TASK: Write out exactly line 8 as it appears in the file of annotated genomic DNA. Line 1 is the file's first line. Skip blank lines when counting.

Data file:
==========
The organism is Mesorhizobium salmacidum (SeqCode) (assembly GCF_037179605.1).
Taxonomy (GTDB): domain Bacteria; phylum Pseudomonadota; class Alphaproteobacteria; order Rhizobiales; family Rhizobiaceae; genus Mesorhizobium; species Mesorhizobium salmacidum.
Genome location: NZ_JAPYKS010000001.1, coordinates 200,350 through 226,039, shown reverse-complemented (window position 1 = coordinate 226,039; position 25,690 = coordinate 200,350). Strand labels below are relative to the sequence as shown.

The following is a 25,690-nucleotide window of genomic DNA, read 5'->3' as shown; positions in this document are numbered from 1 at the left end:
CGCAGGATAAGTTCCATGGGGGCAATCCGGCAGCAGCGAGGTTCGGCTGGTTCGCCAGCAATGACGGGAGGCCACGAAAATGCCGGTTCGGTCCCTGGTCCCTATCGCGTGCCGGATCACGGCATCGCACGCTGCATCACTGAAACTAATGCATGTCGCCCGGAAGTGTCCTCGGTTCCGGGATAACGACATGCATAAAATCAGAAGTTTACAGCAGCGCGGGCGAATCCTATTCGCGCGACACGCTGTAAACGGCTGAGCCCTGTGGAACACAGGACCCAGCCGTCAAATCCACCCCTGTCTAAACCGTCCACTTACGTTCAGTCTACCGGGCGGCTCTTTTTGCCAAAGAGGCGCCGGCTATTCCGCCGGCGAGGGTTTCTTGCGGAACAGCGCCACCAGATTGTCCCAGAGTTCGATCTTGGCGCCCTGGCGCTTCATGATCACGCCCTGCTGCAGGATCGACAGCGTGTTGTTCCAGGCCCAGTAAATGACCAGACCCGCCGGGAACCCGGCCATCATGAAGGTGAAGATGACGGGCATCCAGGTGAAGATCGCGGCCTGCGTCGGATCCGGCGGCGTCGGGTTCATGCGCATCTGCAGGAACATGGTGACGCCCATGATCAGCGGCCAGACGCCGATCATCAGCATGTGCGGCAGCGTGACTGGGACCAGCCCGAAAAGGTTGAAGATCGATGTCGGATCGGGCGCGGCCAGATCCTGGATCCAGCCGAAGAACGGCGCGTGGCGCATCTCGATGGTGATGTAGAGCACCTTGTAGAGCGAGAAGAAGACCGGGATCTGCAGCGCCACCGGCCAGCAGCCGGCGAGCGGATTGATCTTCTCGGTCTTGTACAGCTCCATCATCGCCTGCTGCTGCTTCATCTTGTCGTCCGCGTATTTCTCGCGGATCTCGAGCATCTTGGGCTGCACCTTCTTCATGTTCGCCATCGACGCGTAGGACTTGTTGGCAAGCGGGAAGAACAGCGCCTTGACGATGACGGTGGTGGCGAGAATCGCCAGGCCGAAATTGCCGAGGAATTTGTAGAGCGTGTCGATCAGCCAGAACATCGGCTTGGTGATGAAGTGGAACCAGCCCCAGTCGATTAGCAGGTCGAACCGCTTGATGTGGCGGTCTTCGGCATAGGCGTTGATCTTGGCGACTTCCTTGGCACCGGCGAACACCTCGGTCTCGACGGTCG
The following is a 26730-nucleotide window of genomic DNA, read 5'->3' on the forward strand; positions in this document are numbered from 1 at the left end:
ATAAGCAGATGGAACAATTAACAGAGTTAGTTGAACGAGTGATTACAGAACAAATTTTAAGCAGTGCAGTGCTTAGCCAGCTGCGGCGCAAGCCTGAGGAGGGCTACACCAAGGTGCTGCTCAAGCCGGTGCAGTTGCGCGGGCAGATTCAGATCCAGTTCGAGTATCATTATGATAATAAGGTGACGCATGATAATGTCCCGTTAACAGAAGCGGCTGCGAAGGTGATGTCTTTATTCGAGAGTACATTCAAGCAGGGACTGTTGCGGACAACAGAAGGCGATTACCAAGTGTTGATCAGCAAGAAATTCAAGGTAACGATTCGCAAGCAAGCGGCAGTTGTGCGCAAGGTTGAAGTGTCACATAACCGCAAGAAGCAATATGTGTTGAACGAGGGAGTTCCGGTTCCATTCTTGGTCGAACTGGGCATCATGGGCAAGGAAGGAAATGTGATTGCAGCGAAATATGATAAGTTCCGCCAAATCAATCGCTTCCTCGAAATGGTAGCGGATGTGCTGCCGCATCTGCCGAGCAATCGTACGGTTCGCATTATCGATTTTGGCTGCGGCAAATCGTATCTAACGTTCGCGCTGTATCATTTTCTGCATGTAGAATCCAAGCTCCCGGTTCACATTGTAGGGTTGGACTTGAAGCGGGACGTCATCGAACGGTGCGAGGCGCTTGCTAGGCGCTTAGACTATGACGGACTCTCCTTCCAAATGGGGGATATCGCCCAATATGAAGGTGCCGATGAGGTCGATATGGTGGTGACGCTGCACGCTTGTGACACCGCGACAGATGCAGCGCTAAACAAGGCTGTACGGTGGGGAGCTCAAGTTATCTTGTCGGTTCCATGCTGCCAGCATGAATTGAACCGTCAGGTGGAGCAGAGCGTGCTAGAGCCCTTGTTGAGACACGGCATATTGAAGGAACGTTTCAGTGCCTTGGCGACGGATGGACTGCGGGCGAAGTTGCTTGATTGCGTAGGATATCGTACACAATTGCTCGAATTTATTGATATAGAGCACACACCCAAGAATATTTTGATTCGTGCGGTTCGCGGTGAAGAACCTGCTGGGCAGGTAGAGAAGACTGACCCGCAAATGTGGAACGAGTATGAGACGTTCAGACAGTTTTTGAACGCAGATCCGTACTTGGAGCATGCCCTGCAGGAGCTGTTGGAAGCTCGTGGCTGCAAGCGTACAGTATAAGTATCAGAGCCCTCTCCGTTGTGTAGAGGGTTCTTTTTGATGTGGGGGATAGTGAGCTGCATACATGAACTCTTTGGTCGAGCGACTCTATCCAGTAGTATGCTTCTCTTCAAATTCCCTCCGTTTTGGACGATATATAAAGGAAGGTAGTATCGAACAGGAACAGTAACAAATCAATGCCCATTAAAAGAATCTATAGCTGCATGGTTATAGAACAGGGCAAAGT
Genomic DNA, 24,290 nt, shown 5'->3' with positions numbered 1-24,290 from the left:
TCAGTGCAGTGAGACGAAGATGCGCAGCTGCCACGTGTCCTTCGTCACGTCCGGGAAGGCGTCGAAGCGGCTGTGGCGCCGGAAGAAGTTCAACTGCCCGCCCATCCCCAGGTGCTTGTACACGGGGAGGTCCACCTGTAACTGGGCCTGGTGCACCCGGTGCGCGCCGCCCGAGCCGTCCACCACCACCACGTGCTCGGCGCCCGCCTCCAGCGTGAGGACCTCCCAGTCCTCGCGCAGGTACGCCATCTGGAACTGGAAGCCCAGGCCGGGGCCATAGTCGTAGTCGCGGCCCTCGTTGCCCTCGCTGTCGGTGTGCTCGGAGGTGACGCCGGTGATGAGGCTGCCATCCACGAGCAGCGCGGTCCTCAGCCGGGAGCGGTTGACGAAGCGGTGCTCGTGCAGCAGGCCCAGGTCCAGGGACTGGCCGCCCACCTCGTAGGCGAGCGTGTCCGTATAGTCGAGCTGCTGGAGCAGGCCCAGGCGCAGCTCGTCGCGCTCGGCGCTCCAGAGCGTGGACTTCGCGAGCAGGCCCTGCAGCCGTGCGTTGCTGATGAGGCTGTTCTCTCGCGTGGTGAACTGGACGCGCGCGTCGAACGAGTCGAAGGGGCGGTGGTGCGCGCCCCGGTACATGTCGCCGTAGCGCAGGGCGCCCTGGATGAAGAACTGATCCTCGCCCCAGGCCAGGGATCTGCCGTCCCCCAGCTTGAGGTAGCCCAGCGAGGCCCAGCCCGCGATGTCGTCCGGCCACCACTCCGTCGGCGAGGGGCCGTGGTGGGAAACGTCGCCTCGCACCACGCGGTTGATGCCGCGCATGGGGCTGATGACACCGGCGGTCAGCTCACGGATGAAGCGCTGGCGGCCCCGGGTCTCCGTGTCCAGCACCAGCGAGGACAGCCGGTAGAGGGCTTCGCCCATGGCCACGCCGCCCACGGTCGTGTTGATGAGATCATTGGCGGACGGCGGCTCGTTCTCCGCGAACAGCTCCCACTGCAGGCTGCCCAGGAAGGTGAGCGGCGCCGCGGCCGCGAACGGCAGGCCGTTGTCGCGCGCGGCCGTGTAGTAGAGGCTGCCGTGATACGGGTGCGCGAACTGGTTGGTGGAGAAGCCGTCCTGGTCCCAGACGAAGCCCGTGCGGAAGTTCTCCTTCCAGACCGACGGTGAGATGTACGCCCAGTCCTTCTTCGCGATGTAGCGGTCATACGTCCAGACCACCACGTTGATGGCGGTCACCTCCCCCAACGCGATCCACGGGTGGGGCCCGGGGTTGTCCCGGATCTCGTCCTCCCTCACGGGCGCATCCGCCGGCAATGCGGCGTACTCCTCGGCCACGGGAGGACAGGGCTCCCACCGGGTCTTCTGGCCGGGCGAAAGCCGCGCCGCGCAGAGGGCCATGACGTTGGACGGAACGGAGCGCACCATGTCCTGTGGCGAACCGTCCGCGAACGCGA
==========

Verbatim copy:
Genomic DNA, 24,290 nt, shown 5'->3' with positions numbered 1-24,290 from the left: